The relationship between patients and doctors is considered to be the most sacred one in terms of trust, confidentiality and smooth therapeutic rapport. Very often cases are reported where the relationship between patient and doctor has been questioned. A number of patients have made unofficial complaints about improper advances made by doctors which threatened not only their psychological but also physical health. In a country like Pakistan, such incidents are buried and not allowed to surface in view of massive corruption. It zis often heard of that a number of doctors in their training and service life have had physical relationships with colleagues from allied health care and patients. Many such incidents were reported and remained subject of inquiry with the concerned hospital chiefs but nothing happened. There also seems to be a 'conspiracy of silence' as professionals have often bonded together to support each other and may even dismiss such reports as rumours or gossip. If senior clinicians are involved then there is particular reluctance in terms of taking any action because of past loyalties. Even the Pakistan Medical and Dental Council (PMDC) the only regulatory body of the country has not been very effective in addressing such issues. There is a clear provision in PMDC's code of ethical conduct1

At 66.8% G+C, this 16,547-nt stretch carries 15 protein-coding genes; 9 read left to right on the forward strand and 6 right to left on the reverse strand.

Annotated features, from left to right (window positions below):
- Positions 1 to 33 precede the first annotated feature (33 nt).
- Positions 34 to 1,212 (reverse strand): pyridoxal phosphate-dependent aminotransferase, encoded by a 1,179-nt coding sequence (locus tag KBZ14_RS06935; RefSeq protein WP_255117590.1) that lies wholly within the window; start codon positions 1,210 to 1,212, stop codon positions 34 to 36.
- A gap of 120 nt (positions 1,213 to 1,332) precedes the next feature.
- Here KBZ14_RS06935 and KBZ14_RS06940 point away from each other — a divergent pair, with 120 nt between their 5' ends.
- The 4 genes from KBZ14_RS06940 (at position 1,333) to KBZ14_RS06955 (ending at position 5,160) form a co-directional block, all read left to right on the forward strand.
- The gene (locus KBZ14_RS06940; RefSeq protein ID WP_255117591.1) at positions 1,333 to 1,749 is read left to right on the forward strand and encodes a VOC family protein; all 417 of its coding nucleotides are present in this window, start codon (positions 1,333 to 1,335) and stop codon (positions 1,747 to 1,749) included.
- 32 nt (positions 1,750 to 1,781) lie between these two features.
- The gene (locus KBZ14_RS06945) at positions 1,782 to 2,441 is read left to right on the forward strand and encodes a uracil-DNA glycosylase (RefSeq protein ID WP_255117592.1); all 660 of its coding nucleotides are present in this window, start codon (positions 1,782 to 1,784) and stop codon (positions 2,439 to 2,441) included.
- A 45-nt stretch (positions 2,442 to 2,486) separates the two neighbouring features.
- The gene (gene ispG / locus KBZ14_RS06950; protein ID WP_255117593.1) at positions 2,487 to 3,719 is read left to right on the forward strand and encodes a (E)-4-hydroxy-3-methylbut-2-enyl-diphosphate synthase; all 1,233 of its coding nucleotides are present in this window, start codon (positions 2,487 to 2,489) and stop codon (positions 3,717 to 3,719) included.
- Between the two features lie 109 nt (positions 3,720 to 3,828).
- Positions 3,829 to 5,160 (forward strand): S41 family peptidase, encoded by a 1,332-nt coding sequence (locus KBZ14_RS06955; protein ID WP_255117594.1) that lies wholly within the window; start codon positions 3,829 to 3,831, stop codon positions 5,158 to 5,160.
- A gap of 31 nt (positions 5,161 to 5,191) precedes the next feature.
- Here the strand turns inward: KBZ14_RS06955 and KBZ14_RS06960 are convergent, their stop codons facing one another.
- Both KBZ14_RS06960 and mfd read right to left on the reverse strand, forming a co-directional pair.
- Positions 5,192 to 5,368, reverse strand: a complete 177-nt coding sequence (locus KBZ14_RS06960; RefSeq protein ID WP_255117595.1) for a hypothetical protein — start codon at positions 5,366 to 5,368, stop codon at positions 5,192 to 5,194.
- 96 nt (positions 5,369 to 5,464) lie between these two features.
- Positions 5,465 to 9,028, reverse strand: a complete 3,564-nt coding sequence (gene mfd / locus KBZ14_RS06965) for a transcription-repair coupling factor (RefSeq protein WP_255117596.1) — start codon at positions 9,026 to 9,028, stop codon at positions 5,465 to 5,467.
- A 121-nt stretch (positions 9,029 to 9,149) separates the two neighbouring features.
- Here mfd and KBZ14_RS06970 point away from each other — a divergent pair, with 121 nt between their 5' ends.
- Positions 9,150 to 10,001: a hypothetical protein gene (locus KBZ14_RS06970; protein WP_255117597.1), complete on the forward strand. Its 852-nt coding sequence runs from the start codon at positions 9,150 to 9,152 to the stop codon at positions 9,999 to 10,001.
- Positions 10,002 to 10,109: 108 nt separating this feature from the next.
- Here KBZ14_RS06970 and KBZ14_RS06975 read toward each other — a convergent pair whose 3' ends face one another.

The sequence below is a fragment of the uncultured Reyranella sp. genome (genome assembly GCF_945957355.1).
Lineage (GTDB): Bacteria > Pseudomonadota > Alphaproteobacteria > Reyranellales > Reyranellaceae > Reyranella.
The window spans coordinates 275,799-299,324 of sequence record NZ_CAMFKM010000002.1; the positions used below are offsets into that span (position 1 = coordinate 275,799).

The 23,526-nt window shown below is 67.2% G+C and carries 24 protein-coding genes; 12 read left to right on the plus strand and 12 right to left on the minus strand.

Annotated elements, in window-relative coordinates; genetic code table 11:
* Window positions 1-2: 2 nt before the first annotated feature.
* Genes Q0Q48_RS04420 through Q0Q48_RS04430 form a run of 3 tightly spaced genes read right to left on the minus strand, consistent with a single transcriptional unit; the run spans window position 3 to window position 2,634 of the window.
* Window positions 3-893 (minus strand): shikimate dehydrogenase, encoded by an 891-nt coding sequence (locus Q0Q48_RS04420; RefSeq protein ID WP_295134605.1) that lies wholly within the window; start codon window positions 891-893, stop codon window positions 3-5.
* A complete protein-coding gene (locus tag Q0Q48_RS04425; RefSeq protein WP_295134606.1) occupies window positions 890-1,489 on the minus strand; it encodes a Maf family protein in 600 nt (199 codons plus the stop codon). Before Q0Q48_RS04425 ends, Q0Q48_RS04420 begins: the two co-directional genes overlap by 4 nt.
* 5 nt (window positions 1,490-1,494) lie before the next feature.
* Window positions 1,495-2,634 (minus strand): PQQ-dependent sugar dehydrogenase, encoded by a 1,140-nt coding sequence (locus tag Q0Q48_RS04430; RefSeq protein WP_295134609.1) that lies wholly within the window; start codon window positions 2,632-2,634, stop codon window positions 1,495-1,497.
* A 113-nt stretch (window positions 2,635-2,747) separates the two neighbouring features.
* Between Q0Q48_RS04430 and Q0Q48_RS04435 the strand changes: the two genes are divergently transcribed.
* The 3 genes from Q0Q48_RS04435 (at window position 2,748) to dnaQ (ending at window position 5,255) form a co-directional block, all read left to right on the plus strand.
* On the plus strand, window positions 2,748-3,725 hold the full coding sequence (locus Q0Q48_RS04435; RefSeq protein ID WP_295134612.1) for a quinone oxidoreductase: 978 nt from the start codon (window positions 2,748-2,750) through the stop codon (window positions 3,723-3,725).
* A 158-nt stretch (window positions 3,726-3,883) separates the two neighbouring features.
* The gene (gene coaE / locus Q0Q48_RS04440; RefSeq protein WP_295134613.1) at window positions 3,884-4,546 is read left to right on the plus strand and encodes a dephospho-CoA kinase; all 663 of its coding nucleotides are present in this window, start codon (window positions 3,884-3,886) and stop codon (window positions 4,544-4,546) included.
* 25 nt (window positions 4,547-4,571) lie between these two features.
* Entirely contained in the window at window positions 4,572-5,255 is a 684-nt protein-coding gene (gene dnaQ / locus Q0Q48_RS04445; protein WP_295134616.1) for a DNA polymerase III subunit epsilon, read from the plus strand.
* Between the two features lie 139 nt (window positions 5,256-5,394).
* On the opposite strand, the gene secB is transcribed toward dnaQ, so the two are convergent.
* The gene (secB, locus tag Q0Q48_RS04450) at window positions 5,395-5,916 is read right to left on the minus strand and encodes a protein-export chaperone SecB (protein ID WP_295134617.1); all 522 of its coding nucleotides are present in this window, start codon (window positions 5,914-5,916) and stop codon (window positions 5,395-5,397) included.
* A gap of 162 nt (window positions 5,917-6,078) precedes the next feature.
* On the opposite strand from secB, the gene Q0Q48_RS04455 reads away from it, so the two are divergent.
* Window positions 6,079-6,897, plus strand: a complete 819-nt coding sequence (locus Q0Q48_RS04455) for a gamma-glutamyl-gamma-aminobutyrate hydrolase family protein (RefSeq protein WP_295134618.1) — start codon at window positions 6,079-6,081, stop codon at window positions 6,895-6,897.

which is being reproduced as "Personal relationships: Any form of sexual advance to a patient with whom there exists a professional relationship is professional misconduct. A practitioner's professional position must never be used to pursue a relationship of an emotional or sexual nature with a patient, the patient's spouse, or a near relative of a patient. Sexual misconduct: Sexual contact with patient or patient's spouses, partners, parents, guardians, or other individuals involved in the care of the patient is liable to lead to exclusion from the register". In scientific terms any violation which may even not be of sexual nature is called "Boundary Violations" and a milder term "Boundary Crossing" that signifies broken borders between professional and personal identity. In order to understand this issue microscopically, it is not only a full sexual relationship which would come under this domain but a number of other acts fall under this purview like: inappropriate touch, failure to render the appropriate therapy, failure to refer for other services, creating unhealthy dependency, breach of trust and interference in family relationships etc. Some warning signs for this issue include: obvious therapist distress or upset, shifting style of approach to a given patient, lack of goals, therapy exceeding normal length of time, exceeding areas of competence, special fee arrangements, allowing telephone calls between sessions, calling each other by first name, treating the patient as a friend, adoption of unwise techniques like; routine hugs, excessive touch, socializing with patients, direct intervention in client's life and excessive self disclosures.2